Victimology (WG) – Panel VII
Chair: Eva Krulichová
Title: Characteristics of Second Generation of Holocaust Survivors in Former East Berlin
This research analyses whether unique personality traits exist in the second generation of Holocaust survivors in former East Germany, by means of three variables: separation-individuation, intimacy, and Jewish identity.
This research combined qualitative and quantitative research, when the examination is held in the form of interviews and questionnaires delivered to 13 from the second generation, six women and seven men, born and living in Berlin, who witnessed the fall of the Berlin wall (1989) in the eastern part of the city.
The two first variables were only partially substantiated, possibly as a result of the way in which the research was carried out, together with the very small number of subjects. Difficulties in separation individuation and forming intimate relationships were found in an indirect way, and not by means of the subjects' direct answers.
The third variable, regarding Jewish identity, was substantiated in both research tools, and showed that among the subjects, a sort of parallel exists between their Jewish identity, the importance of their family and their Jewish roots.
This research was the first of its kind to be carried out amongst the population of second generation of Holocaust survivors in East Germany and it throws some light onto the lives of the members of the Jewish community in East Berlin, a community which steadfastly preserved its Jewish character in spite of the problems it faced as a result of the communist regime.
Keywords: Holocaust Survivors, Second Generation
Title: Making Sense of Hate Crime in the Uk Post-Brexit Vote Climate
The weeks leading up to the Brexit referendum vote in June 2016 witnessed public and political debates littered with racist and xenophobic rhetoric that dominated discussions about whether the UK should leave the European Union. The flavour of these debate fostered a climate in which, it seemed, some of those with latent prejudice felt emboldened to act upon those prejudices. This paper assesses whether the somewhat contradictory evidence of a rise in levels of hate crime in and around the Brexit referendum vote was an indicator of a genuine and long-lasting rise in the number of hate crimes, and what we may then expect once the UK does eventually leave the European Union. The paper outlines what steps can be taken to tackle prejudice and improve services for those targeted during the protracted period of heightened political and community tensions in which the UK is negotiating its exit from the EU.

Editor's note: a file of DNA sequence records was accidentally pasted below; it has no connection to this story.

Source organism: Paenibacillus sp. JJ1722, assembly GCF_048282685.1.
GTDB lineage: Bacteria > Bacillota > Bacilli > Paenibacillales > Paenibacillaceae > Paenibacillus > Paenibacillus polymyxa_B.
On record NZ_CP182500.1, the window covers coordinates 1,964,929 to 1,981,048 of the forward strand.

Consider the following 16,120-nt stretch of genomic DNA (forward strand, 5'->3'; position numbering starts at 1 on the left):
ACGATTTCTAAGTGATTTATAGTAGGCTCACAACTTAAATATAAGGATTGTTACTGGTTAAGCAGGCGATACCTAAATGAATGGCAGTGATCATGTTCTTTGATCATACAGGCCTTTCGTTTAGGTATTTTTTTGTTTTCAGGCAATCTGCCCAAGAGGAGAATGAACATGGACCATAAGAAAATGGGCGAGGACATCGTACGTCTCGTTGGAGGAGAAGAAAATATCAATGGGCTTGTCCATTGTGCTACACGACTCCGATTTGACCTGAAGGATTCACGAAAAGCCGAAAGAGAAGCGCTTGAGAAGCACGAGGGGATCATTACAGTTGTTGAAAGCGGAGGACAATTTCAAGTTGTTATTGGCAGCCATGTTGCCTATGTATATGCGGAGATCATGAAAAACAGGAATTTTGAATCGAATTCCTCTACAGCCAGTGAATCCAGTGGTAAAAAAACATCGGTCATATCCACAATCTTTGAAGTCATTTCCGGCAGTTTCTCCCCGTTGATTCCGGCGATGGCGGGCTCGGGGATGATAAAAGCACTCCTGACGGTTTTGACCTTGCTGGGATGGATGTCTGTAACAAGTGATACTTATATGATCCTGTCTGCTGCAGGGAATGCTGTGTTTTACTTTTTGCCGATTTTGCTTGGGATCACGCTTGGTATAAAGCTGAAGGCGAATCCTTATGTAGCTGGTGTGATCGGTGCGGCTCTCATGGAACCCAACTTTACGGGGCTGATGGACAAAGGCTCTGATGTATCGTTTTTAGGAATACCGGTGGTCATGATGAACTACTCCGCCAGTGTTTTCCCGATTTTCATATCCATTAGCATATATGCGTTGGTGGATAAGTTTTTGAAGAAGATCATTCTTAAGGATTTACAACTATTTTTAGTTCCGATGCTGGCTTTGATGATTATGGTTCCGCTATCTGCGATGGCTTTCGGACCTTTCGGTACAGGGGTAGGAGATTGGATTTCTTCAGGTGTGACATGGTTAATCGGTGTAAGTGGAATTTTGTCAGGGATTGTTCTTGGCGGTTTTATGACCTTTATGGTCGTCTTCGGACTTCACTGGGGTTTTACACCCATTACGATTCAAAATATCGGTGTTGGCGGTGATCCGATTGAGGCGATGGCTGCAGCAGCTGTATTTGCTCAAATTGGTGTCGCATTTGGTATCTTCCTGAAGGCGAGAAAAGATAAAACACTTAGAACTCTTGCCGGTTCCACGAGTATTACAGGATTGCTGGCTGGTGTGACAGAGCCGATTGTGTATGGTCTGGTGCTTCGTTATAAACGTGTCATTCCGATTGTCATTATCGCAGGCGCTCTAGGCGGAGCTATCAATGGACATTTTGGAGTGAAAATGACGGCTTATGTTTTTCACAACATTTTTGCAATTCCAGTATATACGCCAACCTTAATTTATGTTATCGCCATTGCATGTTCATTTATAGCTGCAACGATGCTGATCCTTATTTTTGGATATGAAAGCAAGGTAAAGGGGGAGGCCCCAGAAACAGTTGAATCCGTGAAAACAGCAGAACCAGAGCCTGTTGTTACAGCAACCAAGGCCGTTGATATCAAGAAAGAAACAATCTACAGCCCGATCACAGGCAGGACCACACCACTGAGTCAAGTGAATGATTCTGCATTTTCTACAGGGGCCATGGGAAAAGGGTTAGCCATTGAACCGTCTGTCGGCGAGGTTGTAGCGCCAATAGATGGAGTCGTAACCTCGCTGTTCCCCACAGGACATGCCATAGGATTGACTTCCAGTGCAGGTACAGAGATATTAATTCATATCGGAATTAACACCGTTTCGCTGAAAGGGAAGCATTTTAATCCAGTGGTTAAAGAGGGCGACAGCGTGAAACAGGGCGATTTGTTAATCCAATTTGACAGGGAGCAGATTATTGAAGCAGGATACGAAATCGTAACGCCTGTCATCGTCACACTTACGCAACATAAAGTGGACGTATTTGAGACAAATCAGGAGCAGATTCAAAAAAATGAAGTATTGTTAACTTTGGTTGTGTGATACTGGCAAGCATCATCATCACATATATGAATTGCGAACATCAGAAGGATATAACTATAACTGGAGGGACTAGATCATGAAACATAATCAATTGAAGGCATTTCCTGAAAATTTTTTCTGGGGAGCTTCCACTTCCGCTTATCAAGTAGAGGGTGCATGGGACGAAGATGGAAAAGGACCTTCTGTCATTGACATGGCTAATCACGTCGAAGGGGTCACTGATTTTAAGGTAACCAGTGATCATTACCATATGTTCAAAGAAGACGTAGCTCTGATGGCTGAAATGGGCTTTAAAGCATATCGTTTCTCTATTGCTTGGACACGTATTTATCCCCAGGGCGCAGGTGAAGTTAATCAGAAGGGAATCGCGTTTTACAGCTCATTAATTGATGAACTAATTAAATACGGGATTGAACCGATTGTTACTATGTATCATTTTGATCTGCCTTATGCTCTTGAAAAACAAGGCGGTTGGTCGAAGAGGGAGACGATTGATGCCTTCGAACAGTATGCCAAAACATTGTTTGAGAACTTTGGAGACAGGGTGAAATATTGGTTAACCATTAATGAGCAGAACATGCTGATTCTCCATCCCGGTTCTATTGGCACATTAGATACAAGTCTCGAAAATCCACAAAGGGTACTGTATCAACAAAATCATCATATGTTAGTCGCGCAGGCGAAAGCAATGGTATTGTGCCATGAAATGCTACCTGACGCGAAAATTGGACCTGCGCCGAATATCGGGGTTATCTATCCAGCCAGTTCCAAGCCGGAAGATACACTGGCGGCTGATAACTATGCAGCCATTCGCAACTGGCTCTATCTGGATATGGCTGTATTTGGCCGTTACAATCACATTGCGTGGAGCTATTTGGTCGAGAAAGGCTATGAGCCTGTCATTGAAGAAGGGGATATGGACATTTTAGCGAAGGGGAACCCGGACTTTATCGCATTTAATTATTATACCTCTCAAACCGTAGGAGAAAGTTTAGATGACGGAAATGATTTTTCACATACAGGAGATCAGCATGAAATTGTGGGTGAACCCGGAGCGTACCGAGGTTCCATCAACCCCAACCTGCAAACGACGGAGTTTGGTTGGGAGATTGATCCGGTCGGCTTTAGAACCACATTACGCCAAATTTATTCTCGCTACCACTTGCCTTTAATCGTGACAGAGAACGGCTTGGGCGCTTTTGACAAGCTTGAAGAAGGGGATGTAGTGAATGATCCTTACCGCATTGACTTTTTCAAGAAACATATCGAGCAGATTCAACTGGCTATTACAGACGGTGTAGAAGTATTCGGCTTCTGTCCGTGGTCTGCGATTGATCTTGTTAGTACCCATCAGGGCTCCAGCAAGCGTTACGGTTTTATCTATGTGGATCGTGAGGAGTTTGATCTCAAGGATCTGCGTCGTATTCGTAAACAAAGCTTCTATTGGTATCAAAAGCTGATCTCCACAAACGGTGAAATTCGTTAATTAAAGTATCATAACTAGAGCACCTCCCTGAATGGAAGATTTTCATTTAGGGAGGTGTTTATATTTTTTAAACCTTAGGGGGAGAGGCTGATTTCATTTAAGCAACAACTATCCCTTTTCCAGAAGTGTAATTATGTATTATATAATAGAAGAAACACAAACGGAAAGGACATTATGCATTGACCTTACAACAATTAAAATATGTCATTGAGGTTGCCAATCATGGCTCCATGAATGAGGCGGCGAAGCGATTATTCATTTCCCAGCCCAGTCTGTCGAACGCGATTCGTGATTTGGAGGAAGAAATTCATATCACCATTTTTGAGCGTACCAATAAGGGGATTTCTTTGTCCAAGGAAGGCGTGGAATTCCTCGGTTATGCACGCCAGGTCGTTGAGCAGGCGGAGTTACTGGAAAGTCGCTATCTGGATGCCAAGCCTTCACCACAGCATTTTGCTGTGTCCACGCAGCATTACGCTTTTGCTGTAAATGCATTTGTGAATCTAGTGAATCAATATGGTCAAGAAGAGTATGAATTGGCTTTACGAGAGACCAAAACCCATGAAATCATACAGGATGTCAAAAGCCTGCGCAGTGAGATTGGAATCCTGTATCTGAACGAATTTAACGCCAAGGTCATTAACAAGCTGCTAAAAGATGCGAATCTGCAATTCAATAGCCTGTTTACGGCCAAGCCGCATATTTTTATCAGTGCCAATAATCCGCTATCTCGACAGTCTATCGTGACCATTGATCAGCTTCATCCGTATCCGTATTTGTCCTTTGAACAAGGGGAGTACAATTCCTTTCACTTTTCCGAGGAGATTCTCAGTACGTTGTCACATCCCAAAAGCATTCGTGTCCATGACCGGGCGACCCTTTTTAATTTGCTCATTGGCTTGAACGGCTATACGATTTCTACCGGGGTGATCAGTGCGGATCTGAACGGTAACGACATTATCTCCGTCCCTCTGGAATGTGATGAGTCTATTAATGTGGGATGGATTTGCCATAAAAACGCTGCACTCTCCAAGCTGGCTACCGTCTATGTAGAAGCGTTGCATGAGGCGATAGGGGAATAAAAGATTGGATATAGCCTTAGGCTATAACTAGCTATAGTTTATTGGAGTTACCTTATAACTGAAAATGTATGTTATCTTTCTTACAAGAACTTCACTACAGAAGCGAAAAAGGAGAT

Keywords: Hate crime, Brexit, far right, crime statistics, responding to hate
Title: The Impact of Victimization and Feeling of Safety on Subjective Well-Being and Its Change in Time
Subjective well-being is commonly studied with respect to marital and occupational status, income or subjective health. Recently, a growing interest has, however, been also paid to crime-related determinants of subjective well-being. Using eight bi-annual waves of the European Social Survey (ESS) consisting of 22 European countries we examine the association between life satisfaction, victimization experience and feeling of safety and its change in time. The results of multilevel analysis indicate that for victims and people who declare lower feeling of safety the development of life satisfaction is not as pronounced as for those who have not been victimized and feel rather safe. Furthermore, the pseudo panel analysis shows that a change in feeling of safety is associated with a decline in life satisfaction in time while there is no such association with respect to victimization. Nevertheless, when the victimization rate is lagged by 2 years the association becomes significant, which might suggest that there is a delayed effect of victimization rate on the development of life satisfaction in time.
Keywords: victimization, feeling of safety, subjective well-being, European Social Survey
Sellgren Karlsson Monika
, Klara Hradilova Selin
Title: Crimes Against the Elderly – Victimisation and Fear of Crime in the Elderly Population of Sweden
The population of Europe is continually aging and this poses one of the most important challenges to European societies in the future. However, our knowledge of the rate and character of crimes targeted at the elderly remains limited, although the number of such crimes can be expected to increase at the same rate as the elderly population. In 2017, the Swedish National Council for Crime Prevention conducted the first national study to examine victimisation among the elderly population in Sweden. Employing a mixed-methods approach, the aim of the study was to examine the rate of victimisation among those aged 65 and over, the character of these crimes, the elderly population’s fear of crime, and the personal experiences of victimisation of a number of elderly people.
The findings suggest that although older people in general are less victimised by crime than younger people, certain types of crime are specifically targeted at the elderly. Moreover, the physical, emotional and economic consequences are often more severe when the victim is above a certain age. The study also suggests that methods must be developed to examine crimes against the most vulnerable groups of elderly people, who suffer from age-related cognitive and physical dysfunctions, and who are difficult to reach using common research methods.
Keywords: Crimes against the elderly, fear of crime, victimology